TREATMENT SIGNS & SYMPTOMS ▪ Abdominal pain; loss of appetite; palpable, tender mass ▪ Cullen’s sign ▫ Periumbilical region bruising ▪ Grey Turner’s sign ▫ Bruising along flank MEDICATIONS ▪ Pain management, hydration, electrolytes ▪ Hyperbaric oxygen therapy, antibiotics SURGERY ▪ Necrosectomy OTHER INTERVENTIONS ▪ Total restriction of food intake, alcohol cessation ▪ Endoscopic retrograde cholangiopancreatography (ERCP) Figure 40.2 Cullen’s sign. Individual presented with a four-day history of abdominal pain following an alcohol binge. DIAGNOSIS DIAGNOSTIC IMAGING CT scan ▪ Visualization of inflammation, necrosis, abscess, pancreatic pseudocysts Ultrasound ▪ Gallstones LAB RESULTS ▪ Elevated serum amylase, lipase, bilirubin OTHER DIAGNOSTICS Histology ▪ Microvascular edema; fat tissue necrosis; acute inflammation; destruction of parenchyma, blood vessels; interstitial hemorrhage 348 OSMOSIS.ORG Figure 40.3 A CT scan in the axial plane demonstrating acute pancreatitis. There is diffuse enlargement of the pancreas associated with peripancreatic fluid.
Chapter 40 Pancreatitis PANCREATITIS (CHRONIC) PATHOLOGY & CAUSES ▪ Persistent, chronic inflammation of pancreas due to autodigestion → irreversible injury of exocrine, endocrine pancreas ▪ Fibrosis, calcification ▫ Prolonged inflammation produces fibrogenic cytokines, transforming growth factor beta (TGF-beta), plateletderived growth factor (PDGF) → activates myofibroblasts → collagen production, fibrosis ▫ Early stages: Langerhans islets not affected ▫ Advanced: atrophy, fibrosis of islets CAUSES ▪ See mnemonic for summary of causes ▪ Genetic ▫ Hereditary chronic pancreatitis: autosomal-dominant disease due to mutations in cationic trypsinogen gene ▫ Cystic fibrosis: cystic fibrosis transmembrane conductance regulator (CFTR) mutation → decreased bicarbonate secretion → pancreatic duct plugged, obstructed ▪ Autoimmune ▫ Distinct form of chronic pancreatitis → manifestation of immunoglobulin G (IgG) related disease COMPLICATIONS ▪ Pancreatic pseudocyst; ascites; pancreatic insufficiency; diabetes mellitus; vitamins A, D, E, K deficiency; pancreatic cancer MNEMONIC: TIGAR-O Causes of Chronic pancreatitis Toxins: chronic alcoholism Idiopathic Genetic Autoimmune Recurrent acute pancreatitis Obstruction: gallstones, pancreatic head tumor SIGNS & SYMPTOMS ▪ Severe abdominal pain radiates to back; nausea; vomiting; steatorrhea; weight loss; edema due to malabsorption DIAGNOSIS DIAGNOSTIC IMAGING CT scan ▪ Visualization of pancreatic ducts dilatation, calcifications, atrophy, pseudocysts Ultrasound ▪ Hyperechogenicity (fibrosis), pseudocysts, pseudoaneurysms, ascites ERCP/magnetic resonance cholangiopancreatography (MRCP) ▪ Visualization of pancreatic ducts; chain-oflakes pattern due to alternating stenosis, dilation LAB RESULTS ▪ Mildly elevated serum amylase, alkaline phosphatase, bilirubin OSMOSIS.ORG 349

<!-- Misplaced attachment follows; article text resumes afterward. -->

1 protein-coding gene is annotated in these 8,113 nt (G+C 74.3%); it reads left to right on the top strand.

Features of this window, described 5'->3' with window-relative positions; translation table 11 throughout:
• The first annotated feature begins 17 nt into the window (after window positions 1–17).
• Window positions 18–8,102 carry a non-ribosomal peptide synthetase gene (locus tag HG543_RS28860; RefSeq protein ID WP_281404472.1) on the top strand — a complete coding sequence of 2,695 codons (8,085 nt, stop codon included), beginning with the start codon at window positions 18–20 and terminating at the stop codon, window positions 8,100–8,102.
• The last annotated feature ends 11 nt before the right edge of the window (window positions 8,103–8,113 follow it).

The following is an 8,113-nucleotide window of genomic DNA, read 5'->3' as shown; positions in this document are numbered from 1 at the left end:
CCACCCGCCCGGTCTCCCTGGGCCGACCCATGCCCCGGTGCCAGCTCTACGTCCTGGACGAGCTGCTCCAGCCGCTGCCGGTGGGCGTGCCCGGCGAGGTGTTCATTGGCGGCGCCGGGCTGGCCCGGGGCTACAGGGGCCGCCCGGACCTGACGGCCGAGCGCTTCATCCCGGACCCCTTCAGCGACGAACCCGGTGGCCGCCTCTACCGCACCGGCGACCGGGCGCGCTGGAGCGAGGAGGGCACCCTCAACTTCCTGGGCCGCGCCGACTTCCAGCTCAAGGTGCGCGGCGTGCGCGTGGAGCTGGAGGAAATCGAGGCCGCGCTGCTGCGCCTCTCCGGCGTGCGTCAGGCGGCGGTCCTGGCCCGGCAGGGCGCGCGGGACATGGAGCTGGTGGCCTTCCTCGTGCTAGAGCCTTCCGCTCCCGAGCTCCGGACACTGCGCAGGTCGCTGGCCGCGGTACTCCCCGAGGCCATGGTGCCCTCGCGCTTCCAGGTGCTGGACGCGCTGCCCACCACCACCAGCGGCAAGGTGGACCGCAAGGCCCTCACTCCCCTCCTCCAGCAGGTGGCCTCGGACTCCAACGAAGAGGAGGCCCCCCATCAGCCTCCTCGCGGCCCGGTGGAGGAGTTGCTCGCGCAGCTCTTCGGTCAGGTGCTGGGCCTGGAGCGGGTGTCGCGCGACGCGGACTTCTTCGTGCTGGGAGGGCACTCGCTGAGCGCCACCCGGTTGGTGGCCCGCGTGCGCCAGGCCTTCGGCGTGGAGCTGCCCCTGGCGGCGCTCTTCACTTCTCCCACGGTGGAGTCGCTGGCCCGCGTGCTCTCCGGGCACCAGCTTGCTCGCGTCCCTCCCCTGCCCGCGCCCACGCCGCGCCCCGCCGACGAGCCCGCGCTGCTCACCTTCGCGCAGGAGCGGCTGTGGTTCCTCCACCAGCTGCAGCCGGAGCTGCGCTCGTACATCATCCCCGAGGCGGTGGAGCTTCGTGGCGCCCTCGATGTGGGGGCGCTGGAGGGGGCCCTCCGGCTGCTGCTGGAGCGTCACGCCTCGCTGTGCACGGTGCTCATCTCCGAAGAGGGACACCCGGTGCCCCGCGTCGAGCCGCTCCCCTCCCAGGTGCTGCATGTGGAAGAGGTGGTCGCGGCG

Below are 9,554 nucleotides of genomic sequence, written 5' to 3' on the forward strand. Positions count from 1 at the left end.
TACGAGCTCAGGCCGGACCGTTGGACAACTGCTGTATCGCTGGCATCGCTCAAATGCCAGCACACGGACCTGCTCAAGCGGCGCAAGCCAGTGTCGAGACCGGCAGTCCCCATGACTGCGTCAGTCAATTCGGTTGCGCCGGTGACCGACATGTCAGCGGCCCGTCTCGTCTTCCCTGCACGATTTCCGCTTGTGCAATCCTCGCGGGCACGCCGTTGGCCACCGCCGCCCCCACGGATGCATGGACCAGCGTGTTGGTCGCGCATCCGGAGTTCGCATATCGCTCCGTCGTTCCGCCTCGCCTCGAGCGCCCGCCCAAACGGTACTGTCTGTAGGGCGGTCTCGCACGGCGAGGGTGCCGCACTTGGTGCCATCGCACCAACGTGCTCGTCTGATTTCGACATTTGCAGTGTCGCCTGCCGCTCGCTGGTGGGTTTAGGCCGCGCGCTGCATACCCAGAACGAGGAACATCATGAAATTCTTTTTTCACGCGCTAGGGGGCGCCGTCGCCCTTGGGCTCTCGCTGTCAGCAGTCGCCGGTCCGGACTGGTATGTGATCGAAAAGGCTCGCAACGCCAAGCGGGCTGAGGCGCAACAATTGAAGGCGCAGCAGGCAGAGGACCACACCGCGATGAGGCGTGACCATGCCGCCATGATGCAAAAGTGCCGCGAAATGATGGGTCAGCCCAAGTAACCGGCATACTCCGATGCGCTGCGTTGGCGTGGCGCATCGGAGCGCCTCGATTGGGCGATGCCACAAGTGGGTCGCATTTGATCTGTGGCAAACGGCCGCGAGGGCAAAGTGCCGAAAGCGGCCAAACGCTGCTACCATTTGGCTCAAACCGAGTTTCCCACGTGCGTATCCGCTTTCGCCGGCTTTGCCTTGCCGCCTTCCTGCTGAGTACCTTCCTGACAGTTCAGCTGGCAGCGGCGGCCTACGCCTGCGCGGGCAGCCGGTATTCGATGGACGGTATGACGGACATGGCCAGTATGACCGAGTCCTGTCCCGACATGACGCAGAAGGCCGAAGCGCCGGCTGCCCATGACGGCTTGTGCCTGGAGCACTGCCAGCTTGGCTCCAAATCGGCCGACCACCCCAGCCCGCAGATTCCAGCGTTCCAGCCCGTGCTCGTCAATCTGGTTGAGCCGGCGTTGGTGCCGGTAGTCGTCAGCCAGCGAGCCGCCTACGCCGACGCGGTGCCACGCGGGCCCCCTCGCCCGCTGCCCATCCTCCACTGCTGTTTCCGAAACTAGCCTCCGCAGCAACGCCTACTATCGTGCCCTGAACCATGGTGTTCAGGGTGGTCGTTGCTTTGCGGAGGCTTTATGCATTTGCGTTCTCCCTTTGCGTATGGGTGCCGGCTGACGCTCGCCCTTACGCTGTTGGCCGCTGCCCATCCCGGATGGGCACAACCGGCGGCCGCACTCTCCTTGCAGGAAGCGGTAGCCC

OTHER DIAGNOSTICS Histology ▪ Dilatation of pancreatic ducts; acinar cell atrophy; fibrosis; chronic inflammatory infiltrate; protein plugs, calcifications TREATMENT MEDICATIONS ▪ Pain management ▪ Pancreatic enzyme replacement SURGERY Endoscopy, surgery ▪ Resectional/drainage procedures for pseudocyst, fistula, ascites OTHER INTERVENTIONS ▪ Alcohol cessation, dietary modifications (low-fat) 350 OSMOSIS.ORG Figure 40.4 The histological appearance of pancreatic fat necrosis in a case of severe pancreatitis.

Osmosis High-Yield Notes

This Osmosis High-Yield Note provides an overview of Pancreatitis essentials. All Osmosis Notes are clearly laid-out and contain striking images, tables, and diagrams to help visual learners understand complex topics quickly and efficiently. Find more information about Pancreatitis by visiting the associated Learn Page.